Bud started his first stud bunch with a horse called Sand Creek. Soon after, he started producing rodeos by gathering and trailing Sand Creek and other horses to local events. He also competed in the saddle bronc riding and wild horse races.

In March of 1942, Bud was drafted into the United States Army and stationed in Fort Riley, Kansas with the Calvary division as a horseshoer, eventually becoming a sergeant. What he learned there about a horse’s feet and how to care for them, he’d never forget.

While home on leave in July 1943, he married Bobby Brooks and this was their start of an unbelievable partnership in the horse business. Upon Bud’s discharge, they settled into ranching at the heads of Little Dry, Basin, and Acorn Creeks in Garfield County. From there they could ride to Miles City and never open a gate. They had other livestock besides horses, including cattle, sheep, and hogs, but horses were the backbone of their operation through good years and bad.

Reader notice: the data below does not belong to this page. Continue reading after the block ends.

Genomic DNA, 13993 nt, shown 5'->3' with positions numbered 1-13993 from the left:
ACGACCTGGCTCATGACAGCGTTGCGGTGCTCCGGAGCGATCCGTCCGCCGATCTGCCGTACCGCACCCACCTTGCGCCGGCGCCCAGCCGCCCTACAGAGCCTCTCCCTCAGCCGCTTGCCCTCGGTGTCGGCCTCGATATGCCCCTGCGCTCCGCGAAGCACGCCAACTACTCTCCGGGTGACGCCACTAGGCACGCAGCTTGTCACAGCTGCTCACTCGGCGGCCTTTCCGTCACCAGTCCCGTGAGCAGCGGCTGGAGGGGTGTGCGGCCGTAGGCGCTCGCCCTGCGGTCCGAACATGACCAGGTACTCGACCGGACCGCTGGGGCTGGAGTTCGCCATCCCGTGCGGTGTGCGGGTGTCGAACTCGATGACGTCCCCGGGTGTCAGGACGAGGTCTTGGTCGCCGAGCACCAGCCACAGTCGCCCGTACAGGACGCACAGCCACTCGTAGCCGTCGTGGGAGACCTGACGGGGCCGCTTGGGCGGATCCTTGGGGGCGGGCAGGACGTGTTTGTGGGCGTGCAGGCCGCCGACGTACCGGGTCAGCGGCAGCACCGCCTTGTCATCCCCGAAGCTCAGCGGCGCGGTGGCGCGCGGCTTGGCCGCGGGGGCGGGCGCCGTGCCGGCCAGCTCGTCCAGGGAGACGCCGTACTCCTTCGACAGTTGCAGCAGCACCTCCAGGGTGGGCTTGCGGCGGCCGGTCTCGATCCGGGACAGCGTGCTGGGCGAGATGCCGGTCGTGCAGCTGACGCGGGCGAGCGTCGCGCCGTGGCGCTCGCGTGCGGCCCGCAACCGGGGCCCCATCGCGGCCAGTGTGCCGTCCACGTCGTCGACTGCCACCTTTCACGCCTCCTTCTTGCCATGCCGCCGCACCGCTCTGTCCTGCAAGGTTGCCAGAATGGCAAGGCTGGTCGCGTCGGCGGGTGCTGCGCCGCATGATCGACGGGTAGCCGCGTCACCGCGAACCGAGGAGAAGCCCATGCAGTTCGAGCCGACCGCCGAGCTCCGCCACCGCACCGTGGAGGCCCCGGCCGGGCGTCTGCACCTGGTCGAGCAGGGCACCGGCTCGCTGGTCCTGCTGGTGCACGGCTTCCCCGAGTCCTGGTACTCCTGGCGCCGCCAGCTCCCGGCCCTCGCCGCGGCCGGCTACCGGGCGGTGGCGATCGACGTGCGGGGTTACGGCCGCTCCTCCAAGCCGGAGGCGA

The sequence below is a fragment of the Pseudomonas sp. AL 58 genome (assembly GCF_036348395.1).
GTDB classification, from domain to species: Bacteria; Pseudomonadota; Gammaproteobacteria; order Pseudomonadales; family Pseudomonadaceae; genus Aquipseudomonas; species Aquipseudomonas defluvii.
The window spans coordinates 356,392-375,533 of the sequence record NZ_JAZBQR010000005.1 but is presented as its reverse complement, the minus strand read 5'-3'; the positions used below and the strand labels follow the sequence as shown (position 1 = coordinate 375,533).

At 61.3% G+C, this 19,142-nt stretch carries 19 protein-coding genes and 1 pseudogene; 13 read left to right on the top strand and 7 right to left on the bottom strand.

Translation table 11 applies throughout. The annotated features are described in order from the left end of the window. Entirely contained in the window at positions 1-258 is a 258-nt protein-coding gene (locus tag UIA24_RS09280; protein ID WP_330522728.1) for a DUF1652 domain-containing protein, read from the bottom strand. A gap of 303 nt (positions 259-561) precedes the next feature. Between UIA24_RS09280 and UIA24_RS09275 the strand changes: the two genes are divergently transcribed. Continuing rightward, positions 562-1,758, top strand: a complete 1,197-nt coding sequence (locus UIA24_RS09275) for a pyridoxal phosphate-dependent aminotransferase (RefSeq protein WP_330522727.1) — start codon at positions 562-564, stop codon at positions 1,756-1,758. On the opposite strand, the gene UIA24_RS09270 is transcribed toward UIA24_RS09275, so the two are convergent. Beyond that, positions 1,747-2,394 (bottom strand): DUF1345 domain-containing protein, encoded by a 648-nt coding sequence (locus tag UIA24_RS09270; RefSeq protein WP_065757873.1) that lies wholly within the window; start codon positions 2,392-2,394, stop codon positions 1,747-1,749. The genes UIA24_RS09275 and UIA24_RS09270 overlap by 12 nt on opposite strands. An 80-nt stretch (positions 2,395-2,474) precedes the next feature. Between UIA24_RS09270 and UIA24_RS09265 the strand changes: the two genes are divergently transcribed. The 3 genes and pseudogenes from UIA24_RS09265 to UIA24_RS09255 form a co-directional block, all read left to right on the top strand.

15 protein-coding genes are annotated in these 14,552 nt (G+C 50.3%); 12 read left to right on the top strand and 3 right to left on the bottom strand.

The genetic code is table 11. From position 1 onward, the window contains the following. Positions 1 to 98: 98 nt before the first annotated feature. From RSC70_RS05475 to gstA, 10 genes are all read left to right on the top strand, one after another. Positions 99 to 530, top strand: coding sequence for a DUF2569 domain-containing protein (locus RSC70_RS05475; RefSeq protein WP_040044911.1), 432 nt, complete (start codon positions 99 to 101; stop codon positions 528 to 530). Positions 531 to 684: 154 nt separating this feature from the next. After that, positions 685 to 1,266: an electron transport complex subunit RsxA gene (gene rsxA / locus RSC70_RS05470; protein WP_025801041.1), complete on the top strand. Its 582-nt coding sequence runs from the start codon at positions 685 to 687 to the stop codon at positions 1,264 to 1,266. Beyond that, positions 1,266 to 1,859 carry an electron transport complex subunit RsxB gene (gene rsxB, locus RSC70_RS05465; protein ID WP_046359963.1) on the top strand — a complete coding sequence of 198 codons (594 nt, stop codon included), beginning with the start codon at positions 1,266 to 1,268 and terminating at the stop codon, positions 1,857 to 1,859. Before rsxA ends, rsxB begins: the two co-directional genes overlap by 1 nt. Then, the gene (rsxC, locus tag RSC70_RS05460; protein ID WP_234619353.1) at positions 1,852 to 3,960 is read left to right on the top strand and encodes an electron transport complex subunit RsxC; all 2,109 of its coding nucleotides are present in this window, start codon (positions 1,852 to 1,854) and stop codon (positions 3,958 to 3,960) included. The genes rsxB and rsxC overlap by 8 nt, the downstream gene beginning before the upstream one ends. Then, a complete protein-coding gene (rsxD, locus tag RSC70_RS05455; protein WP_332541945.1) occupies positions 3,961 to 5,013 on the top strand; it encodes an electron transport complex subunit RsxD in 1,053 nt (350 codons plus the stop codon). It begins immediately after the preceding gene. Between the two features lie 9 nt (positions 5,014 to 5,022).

Bud always said timing was everything. When a sheep man named Ted Birkham passed away, Bud and Bobby decided to try to buy his property. Bobby made the deal and wrote the check on a near- empty bank account for nearly 30 sections of land. The following morning, they were at the bank in Miles City and borrowed the money. They put up 1000 horses and a few sheep and cattle as collateral. The federal auditor later told the banker to get rid of that loan as horses weren’t good collateral. The banker told the auditor to just stick to auditing and he’d worry about the Kramer loan. Bud and Bobby already had a few scattered sections of land, but this acquisition was the start of a ranch that grew to over 100 sections.